2024 Ontario Budget

Building a Better Ontario Delays Return to Balance

Leslie Preston, Managing Director | 416-983-7053
Marc Ercolao, Economist

Date Published: March 26, 2024


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  • Like many of its provincial peers, Ontario is expecting a much larger deficit in the current fiscal year and delays a return to a balanced budget until 2026/27.
  • Even with a slightly smaller deficit in the current fiscal year ending March 31st, weaker revenues and new spending contribute to a cumulative $7 billion deterioration in the fiscal position through 2025-26, with much of it hitting in the upcoming fiscal year. 
  • New measures in the budget are focused on growth-enabling infrastructure and health care. Many measures had been pre-announced, including extending the gas tax holiday. 
  • Given larger deficits and significant infrastructure investments, net debt-to-GDP is set to rise in the near term, but remain just shy of the government’s debt sustainability target of less than 40% of GDP.
Chart 1 shows Ontario's Budget balance projection in their 2024 Budget compared to the 2023 Fall Fiscal Update and the 2023 Budget. In Budget 2024, the government is projecting $3 billion deficit for FY 2023/24, a $9.8 billion deficit in FY 2024/25, a $4.6 billion deficit for FY 2025/26, and then return to a surplus in FY 2026/27. In Budget 2023 the return to a surplus was projected to take place in FY 2024/25. In the Fall Fiscal Update, the return to surplus was projected to happen in FY 2025/26.

After downwardly-revising this past year’s estimated deficit, Ontario’s FY 2024/25 deficit is expected to triple this year to nearly $10 billion, or about 1% of GDP. Ontario is not alone in reporting a wider deficit in the current provincial budget season, and is no stranger to deficits, having run one almost every year for the past 16 years. The government has delayed its return to balanced books by one year relative to the November 2023 fiscal update, getting back to black in FY 2026/27.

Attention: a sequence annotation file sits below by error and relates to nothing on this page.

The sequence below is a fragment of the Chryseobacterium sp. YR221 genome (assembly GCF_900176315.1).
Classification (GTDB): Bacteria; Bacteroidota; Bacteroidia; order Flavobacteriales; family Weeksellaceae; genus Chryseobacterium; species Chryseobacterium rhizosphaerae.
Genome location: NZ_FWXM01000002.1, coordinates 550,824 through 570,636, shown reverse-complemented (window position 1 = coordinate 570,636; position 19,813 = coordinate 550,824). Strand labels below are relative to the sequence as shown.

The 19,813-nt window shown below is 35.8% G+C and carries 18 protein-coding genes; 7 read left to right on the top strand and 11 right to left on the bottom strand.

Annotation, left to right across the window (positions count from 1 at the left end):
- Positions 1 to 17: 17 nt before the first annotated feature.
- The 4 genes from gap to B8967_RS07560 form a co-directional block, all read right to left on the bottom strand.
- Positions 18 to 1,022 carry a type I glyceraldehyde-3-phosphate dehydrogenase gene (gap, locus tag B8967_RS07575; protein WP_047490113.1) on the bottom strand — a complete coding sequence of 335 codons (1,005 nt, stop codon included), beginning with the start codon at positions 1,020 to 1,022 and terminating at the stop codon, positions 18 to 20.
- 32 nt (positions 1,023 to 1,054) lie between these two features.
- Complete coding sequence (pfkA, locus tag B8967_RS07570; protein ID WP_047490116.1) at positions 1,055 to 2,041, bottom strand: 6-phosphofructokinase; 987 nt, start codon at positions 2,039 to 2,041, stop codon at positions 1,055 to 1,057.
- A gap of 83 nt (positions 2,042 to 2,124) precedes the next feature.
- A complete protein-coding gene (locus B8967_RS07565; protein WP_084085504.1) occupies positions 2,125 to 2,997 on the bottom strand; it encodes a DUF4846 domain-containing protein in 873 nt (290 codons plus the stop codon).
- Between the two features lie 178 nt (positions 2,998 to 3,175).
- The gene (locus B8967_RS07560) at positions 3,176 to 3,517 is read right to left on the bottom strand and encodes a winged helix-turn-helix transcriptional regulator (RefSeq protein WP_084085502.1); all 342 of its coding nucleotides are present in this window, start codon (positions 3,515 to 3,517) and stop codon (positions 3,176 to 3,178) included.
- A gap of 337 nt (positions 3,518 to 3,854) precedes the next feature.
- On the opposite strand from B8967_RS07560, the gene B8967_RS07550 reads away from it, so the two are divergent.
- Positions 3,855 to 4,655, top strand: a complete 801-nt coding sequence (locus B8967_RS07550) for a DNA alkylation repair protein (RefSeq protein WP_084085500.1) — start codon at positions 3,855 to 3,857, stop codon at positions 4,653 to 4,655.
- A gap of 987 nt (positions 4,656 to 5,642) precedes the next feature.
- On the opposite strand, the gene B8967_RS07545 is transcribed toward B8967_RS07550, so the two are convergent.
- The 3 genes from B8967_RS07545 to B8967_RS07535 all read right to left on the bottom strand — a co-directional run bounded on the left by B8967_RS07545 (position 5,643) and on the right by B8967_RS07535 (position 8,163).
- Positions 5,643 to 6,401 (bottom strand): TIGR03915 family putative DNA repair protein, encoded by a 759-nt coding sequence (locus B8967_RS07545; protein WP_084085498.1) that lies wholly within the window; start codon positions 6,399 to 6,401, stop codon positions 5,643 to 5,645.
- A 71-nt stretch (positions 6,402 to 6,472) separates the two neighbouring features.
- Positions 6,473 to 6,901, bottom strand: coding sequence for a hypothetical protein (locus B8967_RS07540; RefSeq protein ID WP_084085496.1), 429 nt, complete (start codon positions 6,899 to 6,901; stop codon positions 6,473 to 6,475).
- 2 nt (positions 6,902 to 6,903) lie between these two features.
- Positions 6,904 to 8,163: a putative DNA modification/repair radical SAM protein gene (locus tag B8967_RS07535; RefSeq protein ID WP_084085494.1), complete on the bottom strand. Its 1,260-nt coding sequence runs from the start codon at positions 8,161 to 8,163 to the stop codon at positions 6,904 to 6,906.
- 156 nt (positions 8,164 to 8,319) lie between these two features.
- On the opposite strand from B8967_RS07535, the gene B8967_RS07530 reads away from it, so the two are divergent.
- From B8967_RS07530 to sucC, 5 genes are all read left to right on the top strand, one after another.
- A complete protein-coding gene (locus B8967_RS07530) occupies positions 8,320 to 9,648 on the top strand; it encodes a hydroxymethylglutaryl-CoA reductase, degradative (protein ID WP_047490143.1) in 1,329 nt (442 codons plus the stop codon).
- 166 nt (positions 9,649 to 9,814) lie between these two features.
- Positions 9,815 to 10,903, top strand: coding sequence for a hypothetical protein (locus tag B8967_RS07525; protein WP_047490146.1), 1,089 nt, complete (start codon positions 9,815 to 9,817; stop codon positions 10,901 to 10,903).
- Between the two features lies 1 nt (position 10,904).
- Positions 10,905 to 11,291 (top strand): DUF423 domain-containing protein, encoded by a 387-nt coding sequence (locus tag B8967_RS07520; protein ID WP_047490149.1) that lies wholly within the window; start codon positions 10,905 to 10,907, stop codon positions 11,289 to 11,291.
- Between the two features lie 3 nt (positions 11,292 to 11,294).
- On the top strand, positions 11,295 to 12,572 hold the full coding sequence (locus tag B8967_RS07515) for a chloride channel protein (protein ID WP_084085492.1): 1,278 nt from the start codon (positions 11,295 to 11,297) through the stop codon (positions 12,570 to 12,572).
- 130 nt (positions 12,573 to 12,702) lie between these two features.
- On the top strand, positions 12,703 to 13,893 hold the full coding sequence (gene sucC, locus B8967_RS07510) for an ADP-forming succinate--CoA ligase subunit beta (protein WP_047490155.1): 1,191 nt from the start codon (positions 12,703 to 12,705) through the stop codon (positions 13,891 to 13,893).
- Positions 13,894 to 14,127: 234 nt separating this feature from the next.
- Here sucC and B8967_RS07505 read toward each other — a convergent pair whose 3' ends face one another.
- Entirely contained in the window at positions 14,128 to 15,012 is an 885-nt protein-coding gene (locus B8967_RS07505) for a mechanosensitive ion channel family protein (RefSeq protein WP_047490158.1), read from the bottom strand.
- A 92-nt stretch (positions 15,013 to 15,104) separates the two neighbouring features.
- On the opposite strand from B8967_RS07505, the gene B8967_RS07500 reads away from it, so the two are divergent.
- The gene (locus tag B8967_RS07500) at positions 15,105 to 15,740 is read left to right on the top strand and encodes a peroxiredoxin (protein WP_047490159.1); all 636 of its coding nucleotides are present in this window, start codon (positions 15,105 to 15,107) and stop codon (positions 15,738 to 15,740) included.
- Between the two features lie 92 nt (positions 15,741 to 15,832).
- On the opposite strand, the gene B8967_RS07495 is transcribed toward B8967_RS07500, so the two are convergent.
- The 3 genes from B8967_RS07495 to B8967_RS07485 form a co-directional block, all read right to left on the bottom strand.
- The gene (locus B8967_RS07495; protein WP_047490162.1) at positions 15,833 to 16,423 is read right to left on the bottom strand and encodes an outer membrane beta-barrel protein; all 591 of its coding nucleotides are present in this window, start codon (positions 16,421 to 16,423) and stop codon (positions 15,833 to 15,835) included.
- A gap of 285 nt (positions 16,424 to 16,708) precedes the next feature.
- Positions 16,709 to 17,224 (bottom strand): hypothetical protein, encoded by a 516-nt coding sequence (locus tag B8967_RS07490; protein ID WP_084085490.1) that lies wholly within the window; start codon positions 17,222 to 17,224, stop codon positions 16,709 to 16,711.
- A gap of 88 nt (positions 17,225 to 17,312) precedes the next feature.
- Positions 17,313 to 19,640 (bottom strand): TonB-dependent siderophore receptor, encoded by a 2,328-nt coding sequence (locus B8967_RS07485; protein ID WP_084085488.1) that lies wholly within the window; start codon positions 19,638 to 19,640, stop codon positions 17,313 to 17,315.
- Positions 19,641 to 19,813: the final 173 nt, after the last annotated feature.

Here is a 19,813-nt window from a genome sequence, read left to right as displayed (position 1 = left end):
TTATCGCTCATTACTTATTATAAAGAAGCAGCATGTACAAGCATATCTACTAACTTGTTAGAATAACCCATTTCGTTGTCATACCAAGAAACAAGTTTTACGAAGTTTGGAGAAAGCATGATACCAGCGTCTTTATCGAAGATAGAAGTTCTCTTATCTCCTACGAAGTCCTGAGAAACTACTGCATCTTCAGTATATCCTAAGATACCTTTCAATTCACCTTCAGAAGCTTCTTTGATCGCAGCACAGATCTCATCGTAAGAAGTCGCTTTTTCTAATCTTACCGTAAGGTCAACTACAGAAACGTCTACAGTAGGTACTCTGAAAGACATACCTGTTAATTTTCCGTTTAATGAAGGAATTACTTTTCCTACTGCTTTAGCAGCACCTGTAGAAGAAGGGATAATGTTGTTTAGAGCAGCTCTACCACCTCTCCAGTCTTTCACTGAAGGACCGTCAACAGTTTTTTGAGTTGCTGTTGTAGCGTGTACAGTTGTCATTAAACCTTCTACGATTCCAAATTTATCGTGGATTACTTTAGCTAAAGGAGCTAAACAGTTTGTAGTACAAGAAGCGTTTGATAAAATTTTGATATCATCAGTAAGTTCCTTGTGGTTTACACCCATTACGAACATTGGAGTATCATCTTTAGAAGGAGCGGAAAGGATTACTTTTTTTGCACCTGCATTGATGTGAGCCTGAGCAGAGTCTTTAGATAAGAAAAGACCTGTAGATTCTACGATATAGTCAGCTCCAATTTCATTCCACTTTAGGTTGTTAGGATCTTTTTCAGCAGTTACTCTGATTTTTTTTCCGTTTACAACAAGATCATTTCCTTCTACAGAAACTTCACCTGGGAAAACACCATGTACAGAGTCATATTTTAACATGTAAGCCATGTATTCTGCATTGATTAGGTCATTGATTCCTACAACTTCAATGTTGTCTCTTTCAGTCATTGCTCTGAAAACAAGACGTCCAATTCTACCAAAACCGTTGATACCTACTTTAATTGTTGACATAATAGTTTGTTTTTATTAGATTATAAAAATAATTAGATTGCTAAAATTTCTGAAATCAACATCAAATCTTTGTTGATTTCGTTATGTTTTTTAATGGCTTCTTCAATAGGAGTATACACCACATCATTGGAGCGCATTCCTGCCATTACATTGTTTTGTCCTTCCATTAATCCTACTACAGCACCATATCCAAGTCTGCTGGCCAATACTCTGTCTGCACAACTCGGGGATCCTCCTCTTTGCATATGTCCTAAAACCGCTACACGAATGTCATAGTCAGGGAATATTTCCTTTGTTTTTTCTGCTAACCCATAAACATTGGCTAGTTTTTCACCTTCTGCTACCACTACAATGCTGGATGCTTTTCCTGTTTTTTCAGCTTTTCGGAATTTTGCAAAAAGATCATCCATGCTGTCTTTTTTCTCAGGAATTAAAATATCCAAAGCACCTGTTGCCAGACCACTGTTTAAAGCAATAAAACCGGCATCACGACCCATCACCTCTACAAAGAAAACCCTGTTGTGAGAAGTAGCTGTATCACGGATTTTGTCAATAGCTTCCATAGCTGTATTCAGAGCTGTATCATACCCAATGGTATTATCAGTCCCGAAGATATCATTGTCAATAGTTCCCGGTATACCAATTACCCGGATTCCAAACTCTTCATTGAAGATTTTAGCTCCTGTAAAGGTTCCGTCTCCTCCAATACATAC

The budget maintains a Contingency Fund within program spending of $0.5 billion in the outgoing fiscal year and $1.5 billion in the year ahead, and “increases” it through the medium term, which could be used to ultimately report smaller deficits. If these contingencies are added to the reserves shown in the fiscal table, the budget could return to balance a bit earlier than currently projected. Thus far, however, the government has favoured raising spending to deal with a host of pressures and infrastructure spending to help “build a better Ontario”. 

Government of Ontario Fiscal Plan

[ C$ billions unless otherwise noted ]

Note : Numbers may not add up due to rounding.
Source: 2024 Ontario Economic Outlook and Fiscal Review.
Fiscal Year     2024 Budget Plan
22-23 23-24 24-25 25-26 26-27
Revenues 192.9 204.3 205.7 217.4 226.6
% change 4.2 10.4 0.7 5.7 4.2
Expenditures 198.8 207.3 214.5 220.6 224.1
% change 8.6 4.3 3.5 2.8 1.6
Program Spending 186.4 194.5 200.6 205.8 208.9
 % change 9.4 4.3 3.1 2.6 1.5
Interest Charges 12.4 12.8 13.9 14.7 15.2
% change -1.6 3.2 8.6 5.8 3.4
Reserve 0.0 0.0 1.0 1.5 2.0
Budget Balance -5.9 -3.0 -9.8 -4.7 0.5
 % of GDP -0.6 -0.3 -0.9 -0.4 0.0
Net Debt 400.5 414.8 439.1 459.8 474.5
% of GDP 38.2 38.0 39.2 39.5 39.1

Slowing revenue growth has some room for upside

After recording a 1.2% gain 2023, growth in real GDP is seen slipping to only 0.3% this year, weighed down by a softer global growth backdrop and elevated interest rates. After which, real GDP growth is expected to bounce back to 1.9% in 2025. These projections underpin modest gains in nominal GDP (the broadest measure of the tax base) as shown in the table on page 3.